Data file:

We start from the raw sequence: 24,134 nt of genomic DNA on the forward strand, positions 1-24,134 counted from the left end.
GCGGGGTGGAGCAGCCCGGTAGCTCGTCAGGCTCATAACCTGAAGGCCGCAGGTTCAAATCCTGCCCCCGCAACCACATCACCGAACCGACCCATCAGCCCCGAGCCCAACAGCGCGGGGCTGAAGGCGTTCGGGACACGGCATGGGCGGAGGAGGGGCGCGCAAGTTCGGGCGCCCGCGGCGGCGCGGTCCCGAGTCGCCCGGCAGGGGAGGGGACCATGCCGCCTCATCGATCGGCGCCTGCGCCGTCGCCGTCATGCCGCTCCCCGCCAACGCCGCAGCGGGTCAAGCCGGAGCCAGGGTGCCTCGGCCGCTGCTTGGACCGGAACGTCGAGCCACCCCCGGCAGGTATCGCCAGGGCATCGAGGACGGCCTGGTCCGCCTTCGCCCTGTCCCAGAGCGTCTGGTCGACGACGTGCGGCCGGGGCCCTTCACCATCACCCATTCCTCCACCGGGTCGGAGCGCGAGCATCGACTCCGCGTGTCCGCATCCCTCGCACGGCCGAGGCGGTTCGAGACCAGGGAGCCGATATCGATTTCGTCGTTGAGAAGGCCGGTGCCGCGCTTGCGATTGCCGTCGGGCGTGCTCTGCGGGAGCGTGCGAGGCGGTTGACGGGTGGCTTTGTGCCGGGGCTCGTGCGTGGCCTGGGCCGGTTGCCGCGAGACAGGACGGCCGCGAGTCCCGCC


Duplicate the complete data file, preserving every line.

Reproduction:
We start from the raw sequence: 24,134 nt of genomic DNA on the forward strand, positions 1-24,134 counted from the left end.
GCGGGGTGGAGCAGCCCGGTAGCTCGTCAGGCTCATAACCTGAAGGCCGCAGGTTCAAATCCTGCCCCCGCAACCACATCACCGAACCGACCCATCAGCCCCGAGCCCAACAGCGCGGGGCTGAAGGCGTTCGGGACACGGCATGGGCGGAGGAGGGGCGCGCAAGTTCGGGCGCCCGCGGCGGCGCGGTCCCGAGTCGCCCGGCAGGGGAGGGGACCATGCCGCCTCATCGATCGGCGCCTGCGCCGTCGCCGTCATGCCGCTCCCCGCCAACGCCGCAGCGGGTCAAGCCGGAGCCAGGGTGCCTCGGCCGCTGCTTGGACCGGAACGTCGAGCCACCCCCGGCAGGTATCGCCAGGGCATCGAGGACGGCCTGGTCCGCCTTCGCCCTGTCCCAGAGCGTCTGGTCGACGACGTGCGGCCGGGGCCCTTCACCATCACCCATTCCTCCACCGGGTCGGAGCGCGAGCATCGACTCCGCGTGTCCGCATCCCTCGCACGGCCGAGGCGGTTCGAGACCAGGGAGCCGATATCGATTTCGTCGTTGAGAAGGCCGGTGCCGCGCTTGCGATTGCCGTCGGGCGTGCTCTGCGGGAGCGTGCGAGGCGGTTGACGGGTGGCTTTGTGCCGGGGCTCGTGCGTGGCCTGGGCCGGTTGCCGCGAGACAGGACGGCCGCGAGTCCCGCC